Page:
Small Webcasters are cheering legislation that passed both chambers of
Congress last week that allows copyright owners to offer Webcasters a
percentage-of-revenues royalty rate, essentially allowing the parties to mutually
agree to override a fee schedule established by the Copyright Office last
The bill, which still needs the president's signature, was actively supported
by virtually all players on both sides of the debate this year, including the record
industry, artist representatives, large Webcasters, small Webcasters, college-radio representatives and religious broadcasters.
The bill was supported by large broadcasters, which feared that an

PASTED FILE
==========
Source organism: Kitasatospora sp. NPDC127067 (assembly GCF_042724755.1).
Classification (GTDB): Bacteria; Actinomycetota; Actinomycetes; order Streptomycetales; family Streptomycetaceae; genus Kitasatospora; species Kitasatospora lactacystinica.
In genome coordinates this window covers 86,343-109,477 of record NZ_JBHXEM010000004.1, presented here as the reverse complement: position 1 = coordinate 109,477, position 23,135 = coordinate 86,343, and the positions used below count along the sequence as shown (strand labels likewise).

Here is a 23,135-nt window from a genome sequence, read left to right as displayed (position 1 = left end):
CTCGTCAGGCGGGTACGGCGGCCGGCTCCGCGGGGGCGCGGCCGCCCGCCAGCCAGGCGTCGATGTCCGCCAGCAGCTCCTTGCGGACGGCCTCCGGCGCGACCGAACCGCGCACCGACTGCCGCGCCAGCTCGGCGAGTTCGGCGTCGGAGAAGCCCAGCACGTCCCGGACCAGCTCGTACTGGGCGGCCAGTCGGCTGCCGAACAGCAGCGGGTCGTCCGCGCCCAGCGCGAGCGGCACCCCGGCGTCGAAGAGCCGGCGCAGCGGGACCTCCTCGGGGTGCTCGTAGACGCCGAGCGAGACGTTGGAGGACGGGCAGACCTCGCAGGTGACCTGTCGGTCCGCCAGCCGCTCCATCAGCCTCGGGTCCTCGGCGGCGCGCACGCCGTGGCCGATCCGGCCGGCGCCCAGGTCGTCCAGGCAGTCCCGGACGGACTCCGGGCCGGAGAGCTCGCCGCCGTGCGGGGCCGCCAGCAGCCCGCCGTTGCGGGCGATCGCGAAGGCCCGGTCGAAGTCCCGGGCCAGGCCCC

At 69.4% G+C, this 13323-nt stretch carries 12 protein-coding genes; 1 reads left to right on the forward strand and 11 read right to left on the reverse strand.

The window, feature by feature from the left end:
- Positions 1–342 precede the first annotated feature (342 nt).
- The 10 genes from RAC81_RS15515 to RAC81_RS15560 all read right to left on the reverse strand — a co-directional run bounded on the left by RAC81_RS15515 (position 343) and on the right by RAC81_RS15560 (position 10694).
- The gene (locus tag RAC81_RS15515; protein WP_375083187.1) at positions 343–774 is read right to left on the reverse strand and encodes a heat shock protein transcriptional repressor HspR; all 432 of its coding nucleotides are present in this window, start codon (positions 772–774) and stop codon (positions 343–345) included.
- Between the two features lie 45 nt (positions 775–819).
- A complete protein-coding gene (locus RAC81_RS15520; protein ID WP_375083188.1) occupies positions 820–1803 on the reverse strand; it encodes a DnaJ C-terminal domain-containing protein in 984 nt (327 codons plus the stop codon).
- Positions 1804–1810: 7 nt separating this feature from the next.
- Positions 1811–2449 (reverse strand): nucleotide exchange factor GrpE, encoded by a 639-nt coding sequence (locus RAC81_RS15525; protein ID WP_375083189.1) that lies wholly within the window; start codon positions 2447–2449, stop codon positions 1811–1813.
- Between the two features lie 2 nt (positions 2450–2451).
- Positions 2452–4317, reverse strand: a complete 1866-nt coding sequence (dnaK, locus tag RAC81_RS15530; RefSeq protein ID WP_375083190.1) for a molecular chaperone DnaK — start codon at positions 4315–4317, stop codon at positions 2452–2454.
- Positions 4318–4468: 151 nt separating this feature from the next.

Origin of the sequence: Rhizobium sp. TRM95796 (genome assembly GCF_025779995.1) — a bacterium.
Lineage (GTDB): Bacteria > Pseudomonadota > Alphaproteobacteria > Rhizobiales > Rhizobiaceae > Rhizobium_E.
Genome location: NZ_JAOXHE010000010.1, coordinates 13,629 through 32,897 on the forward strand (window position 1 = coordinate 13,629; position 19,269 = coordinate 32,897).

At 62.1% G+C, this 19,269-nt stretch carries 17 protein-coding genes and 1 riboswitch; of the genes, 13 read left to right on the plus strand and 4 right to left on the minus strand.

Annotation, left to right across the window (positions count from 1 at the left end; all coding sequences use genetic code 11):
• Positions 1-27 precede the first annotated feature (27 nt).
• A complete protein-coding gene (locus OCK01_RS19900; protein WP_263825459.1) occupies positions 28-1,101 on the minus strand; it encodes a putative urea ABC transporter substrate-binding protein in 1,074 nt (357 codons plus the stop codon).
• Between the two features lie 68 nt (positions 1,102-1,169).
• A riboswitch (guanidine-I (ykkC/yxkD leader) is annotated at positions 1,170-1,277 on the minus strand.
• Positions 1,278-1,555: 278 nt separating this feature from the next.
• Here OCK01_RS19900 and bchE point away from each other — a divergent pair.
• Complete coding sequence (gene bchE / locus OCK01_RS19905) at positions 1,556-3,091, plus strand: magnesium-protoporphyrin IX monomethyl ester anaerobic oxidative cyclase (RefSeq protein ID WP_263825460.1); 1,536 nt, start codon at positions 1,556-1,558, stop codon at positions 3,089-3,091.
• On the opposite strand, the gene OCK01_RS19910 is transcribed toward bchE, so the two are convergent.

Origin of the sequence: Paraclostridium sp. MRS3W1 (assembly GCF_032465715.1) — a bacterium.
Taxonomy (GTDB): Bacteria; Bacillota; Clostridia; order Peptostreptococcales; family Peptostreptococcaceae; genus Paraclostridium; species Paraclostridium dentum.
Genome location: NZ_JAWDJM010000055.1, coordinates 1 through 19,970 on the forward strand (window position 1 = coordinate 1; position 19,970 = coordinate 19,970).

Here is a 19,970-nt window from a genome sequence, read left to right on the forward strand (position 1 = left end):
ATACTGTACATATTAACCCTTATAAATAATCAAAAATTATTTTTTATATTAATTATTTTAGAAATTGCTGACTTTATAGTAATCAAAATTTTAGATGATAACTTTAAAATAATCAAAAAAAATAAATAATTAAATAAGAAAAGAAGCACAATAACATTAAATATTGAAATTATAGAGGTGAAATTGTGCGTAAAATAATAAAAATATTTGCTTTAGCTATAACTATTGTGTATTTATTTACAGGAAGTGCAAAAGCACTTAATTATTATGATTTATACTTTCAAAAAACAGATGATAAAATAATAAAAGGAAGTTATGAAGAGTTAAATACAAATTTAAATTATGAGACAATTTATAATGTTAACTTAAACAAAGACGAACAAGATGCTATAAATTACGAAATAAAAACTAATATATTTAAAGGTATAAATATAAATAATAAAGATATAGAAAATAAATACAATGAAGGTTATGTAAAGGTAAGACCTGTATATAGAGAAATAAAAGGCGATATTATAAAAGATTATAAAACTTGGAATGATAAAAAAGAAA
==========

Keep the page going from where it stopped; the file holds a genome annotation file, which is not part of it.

earlier version blocked by retiring Sen. Jesse Helms (R-N.C.) would have set a
royalty precedent large broadcasters feared.
Although commercial broadcasters were exempt, they opposed a requirement that
Web-only streamers must fork over a huge portion of their gross revenues -- more
than 10 percent -- for the right to play music.
That's not just gross revenue from Webcasting -- that's all revenue from audio
or other entertainment programming and any other media or
To add insult to injury, revenue from any Internet or wireless services would
be added. If a similar deal applied to commercial broadcasters, revenue from
radio and TV ads would be included in the royalty calculations, as would cash
from any additional entertainment businesses the station owners control.
The new legislation simply allows voluntary agreements without liability for
violating the Copyright Office fees. Commercial broadcasters with Web operations
must still comply with the copyright fees.